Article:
News & Events
Celebrating breastfeeding during World Breastfeeding Week
World Breastfeeding Week (1st to 7th August 2017) is about celebrating how breastfeeding gets us to think about how to value our wellbeing from the start of life, how to respect each other and care for the world we share.
Evidence on the benefits of breastfeeding is already available to us. We know that breastfeeding aids the survival of infants and helps them thrive, has long-term health benefits for women, yields economic benefits and enhances the wellbeing of all.
The challenge for champions of breastfeeding is to translate globally agreed policies to positive action in our communities; such as:
- encouraging workplaces to become breastfeeding-friendly;
- providing mother-to-mother support and encouragement to help mothers breastfeed; and
- raising awareness on how breastfeeding contributes to a reduced carbon footprint.
Breast milk is the perfect food for your baby
Breast milk is a natural, renewable food that is produced and delivered without pollution, packaging or waste. Breast milk is the perfect food for your baby because:
- it’s all that your baby needs to eat and drink for about the first 6 months,
- it helps to protect your baby against colds, tummy bugs, infections and allergies, and
- it helps your baby to feel safe and secure.
Breast milk is especially important for premature and critically ill babies. The Christchurch Human Milk Bank helps mothers who are unable to provide their babies with enough milk due to maternal illness, medication or low milk supply.
Breastfeeding is perfect for mothers too
Breastfeeding is perfect for you too because:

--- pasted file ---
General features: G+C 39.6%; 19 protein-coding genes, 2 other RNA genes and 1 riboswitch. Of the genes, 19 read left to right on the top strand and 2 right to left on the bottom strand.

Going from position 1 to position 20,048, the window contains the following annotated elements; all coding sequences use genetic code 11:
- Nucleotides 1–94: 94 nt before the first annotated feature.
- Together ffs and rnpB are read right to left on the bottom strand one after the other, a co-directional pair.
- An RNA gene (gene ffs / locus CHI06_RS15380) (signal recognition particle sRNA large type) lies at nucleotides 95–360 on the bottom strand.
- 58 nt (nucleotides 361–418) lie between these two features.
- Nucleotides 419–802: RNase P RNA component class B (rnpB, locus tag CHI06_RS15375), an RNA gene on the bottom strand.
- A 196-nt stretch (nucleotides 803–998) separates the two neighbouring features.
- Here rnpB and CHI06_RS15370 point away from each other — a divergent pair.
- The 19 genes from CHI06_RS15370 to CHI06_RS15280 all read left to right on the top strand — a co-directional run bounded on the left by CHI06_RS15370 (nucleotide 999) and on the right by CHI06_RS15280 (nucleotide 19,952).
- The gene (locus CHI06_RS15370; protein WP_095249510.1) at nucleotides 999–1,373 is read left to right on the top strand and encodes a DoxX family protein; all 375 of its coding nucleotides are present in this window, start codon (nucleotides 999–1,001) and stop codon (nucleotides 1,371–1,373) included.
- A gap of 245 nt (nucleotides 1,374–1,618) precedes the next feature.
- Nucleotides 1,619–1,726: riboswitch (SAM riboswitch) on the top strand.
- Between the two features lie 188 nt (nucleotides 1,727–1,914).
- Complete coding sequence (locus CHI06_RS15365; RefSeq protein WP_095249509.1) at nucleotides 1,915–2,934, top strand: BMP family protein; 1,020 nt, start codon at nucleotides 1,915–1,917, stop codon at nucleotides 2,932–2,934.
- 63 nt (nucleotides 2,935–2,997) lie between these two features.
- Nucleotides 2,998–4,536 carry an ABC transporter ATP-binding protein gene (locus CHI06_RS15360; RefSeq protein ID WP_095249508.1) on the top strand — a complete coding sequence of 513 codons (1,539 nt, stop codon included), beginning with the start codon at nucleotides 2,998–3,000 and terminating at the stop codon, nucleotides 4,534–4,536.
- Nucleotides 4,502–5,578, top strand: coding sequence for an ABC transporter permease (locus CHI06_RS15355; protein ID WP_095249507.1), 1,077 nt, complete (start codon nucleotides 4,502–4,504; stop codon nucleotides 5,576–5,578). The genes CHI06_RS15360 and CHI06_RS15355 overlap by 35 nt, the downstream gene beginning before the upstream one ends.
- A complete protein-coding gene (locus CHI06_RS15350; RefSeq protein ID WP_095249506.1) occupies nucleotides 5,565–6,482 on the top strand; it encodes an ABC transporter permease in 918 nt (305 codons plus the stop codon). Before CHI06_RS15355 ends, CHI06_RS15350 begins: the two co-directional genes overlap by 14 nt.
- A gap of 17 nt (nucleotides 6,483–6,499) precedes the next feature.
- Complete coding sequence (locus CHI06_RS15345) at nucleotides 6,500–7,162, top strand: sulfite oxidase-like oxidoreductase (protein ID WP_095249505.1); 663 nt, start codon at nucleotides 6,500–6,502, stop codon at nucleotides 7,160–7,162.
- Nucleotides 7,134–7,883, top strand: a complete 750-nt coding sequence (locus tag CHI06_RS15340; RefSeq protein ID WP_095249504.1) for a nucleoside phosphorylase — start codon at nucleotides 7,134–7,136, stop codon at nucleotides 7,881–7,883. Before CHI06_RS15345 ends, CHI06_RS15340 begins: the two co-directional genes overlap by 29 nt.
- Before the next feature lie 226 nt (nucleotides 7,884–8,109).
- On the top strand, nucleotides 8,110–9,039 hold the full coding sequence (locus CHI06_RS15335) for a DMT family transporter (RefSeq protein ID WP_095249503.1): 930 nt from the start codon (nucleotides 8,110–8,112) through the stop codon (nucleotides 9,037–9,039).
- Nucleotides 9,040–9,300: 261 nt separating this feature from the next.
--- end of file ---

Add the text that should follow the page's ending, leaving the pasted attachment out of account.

- it gives you a chance to rest while you are feeding your baby,
- it helps you to feel close to your baby,
- it saves you time,
- it’s free, and
- it may reduce your risk of some cancers and bone disease.
Breastfeeding is an important element in global health
The world’s leaders committed to 17 Sustainable Development Goals (SDGs) in September 2015. These goals are aimed at ending poverty, protecting the planet and ensuring prosperity. Breastfeeding is linked in several ways to these goals, including:
- Being a natural and low-cost way of feeding babies and children.
- Providing high quality nutrients and adequate energy and can help prevent hunger, undernutrition and obesity.
- Providing all the water a baby needs, even in hot weather. Formula feeding requires access to clean water, hygiene and sanitation.
- Safeguarding infant health and nutrition in times of adversity and weather-related disasters due to global warming.
Source: World Breastfeeding Week website.
Support cancer patients in your region this Dry July
Almost 2,000 New Zealanders are diagnosed with cancer each month. Dry July encourages people to give up alcohol for the month of July and raise funds for cancer patients and their families and carers.
Funds raised through Dry July go towards cancer support organisations across New Zealand, to help improve patient comfort, care and wellbeing. Some of the ways your fundraising will help cancer patients and their families could be:
- a comfier chair during treatment,
- a brighter waiting room,
- a lift to an appointment, or
- a complimentary massage.
Having a month off alcohol also has great health benefits, such as sleeping better, having more energy and of course, no hangovers! So you’re not only helping others, you’re helping yourself. It’s a win-win!
Top tips for going Dry this July
- Donate to yourself to show others you’re committed.
- Create a team with friends, family or work mates. Strength in numbers is key.
- Focus on the cause to keep you strong.
- Change your diet and increase your exercise routine to get the maximum benefit.
- Don’t be shy about your Dry July! Tell everyone you know you’ve signed up to Dry July. That way when you start to receive donations you have to commit and can’t back out.
- Be the Designated Dryver to your mates… and get them to donate to your taxi service.
Source: Dry July NZ website.